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Tónskáld

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Tónskáld last won the day on August 14

Tónskáld had the most liked content!

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About Tónskáld

  • Rank
    Intermediate Composer

Profile Information

  • Gender
    Male
  • Location
    Iceland/United States
  • Occupation
    Something non-musical
  • Interests
    Writing music, playing piano, being outdoors, traveling
  • Favorite Composers
    Bach, Gerswhin, Grieg, Sibelius
  • My Compositional Styles
    Neo-Romantic, Northern European/Scandinavian
  • Notation Software/Sequencers
    Sibelius, Spitfire Labs (VSL)
  • Instruments Played
    Piano, viola, clarinet, flute, French horn

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  1. I felt the music needed to take a breath. There's a lot of musical phrasing in there that shifts from passage to passage very quickly, and I was physically tired just listening to it. It also seemed to me that the percussion rhythm strove against the natural rhythm provided by the melody. (It might also be the reason the music seemed constantly out of breath. Dunno for sure, though.) I liked the pentatonic feel of the main melody and think you've got a good thing going here, overall! I would suggest giving the rhythmic structure a bit of a tweak so it flows better with the melodic structure. Maybe use less drumming for this first part and only fill in rhythmically where the melody lacks. It might be interesting to hear some Eastern-sounding percussion, too, such as a gong or wood blocks. Just don't overuse them! Keep it up!
  2. Aw, thanks for the kind words, Luis—and especially for taking the time to listen and comment! I'm working on adding fingering to the score so the difficult counterpoint passages in the beginning make more "playability" sense. I apologize for misleading you about the impressionism. In my mind, the Impressionists are composers like Sibelius, Debussy and Ravel; all of whom (for the most part) retained tonality in their works but who didn't employ the songlike, melody-driven structure most of the Romantics did. I feel that, in that regard, my music is similar. (Or maybe it's more accurate to say that's where my style is heading.) But I can hear the Classicism and Romanticism you refer to in your analysis! I could go on for days about Iceland, so I'll simply say that you should definitely visit.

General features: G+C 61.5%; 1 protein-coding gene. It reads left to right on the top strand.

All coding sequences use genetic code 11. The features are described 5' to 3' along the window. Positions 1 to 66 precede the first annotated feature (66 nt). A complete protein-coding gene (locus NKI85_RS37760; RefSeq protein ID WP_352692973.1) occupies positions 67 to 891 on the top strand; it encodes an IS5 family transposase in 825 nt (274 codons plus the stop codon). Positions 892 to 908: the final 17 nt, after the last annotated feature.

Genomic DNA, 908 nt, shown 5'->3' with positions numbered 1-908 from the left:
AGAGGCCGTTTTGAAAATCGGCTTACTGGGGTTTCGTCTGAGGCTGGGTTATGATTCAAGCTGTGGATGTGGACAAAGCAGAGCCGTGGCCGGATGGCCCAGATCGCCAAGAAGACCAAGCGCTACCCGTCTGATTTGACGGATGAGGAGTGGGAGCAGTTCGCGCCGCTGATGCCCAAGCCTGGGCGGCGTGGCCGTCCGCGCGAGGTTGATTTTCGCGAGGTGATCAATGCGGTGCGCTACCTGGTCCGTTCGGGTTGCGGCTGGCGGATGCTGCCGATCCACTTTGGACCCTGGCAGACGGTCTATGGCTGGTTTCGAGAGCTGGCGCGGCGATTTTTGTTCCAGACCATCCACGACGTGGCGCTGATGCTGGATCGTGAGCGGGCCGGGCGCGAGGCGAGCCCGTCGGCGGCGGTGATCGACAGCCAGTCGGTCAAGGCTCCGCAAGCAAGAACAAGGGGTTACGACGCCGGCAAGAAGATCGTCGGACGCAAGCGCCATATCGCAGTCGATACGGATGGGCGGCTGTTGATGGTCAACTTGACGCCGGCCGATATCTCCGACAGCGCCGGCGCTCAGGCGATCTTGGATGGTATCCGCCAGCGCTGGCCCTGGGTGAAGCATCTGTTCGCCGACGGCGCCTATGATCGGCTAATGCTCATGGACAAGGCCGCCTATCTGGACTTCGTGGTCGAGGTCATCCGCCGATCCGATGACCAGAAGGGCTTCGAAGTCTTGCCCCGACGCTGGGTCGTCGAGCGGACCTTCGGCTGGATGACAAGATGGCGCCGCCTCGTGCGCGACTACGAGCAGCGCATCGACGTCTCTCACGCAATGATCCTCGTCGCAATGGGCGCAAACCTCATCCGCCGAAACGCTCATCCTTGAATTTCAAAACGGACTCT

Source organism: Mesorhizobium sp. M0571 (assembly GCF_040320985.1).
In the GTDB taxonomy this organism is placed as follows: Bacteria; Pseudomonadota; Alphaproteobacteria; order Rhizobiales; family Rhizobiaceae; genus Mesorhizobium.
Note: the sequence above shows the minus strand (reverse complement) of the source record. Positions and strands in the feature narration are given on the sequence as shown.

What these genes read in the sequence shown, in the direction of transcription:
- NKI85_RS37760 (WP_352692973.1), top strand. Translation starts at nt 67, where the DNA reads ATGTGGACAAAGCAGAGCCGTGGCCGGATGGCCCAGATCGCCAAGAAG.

3. Ah, Jared, these are marvels. The color, the structure, the abstractness. Comments for each piece individually are below. Gigue: The lilting effect was quite reminiscent of the sea. The theme was embedded and embellished throughout. I congratulate you! Serenade: Short but oh, so sweet! There is a richness here that was quite delightful. Music aside, I do believe you misspelled 'koi' at the end there. Dance: This one might have been my favorite. The colorful chords along with the tasteful rhythm kept me smiling. Fantasy: Superbly written piece, and the musical directions were just as fascinating. Dirge: Another favorite of mine—so melancholic. And I found it interesting that you switched to French for the descriptive post-title. Curious as to your reasons for that... Toccata: Loved the back-and-forth between the hands. Also, you used the word 'epigram' in a piece of music. How pithy of you. Berceuse: What depth! And the colorful imagery throughout is just breathtaking! In m18, though, I was confused about the 8th note chord in the bass before the half note chord. If it's an appoggiatura, shouldn't it be attached by a slur? If it's not, perhaps put a little distance between those two chords so the meaning is clearer. Caprice: This particular piece had a strong taste of impressionism (Debussy would be proud), and the return to the original theme at m42 was masterfully done! Even though this piece moved quickly and the chords were unconventional, none of the nuances were lost on me. Very well done, sir! I continue to be impressed by your musical prowess. It's quite apparent you put a good deal of thought and planning into these works, and I suppose that's why I find your music particularly appealing. There is no superfluity, only an overarching cohesiveness that ensures every note that's written makes sense, belongs. You must be an aesthetic minimalist, because it's as if your music has been distilled down so that each idea is effectively conveyed using as few notes as possible. I consider your works nothing short of masterpieces. I do hope the world discovers you someday. Thanks again for sharing yourself through your music! I look forward to hearing more of it!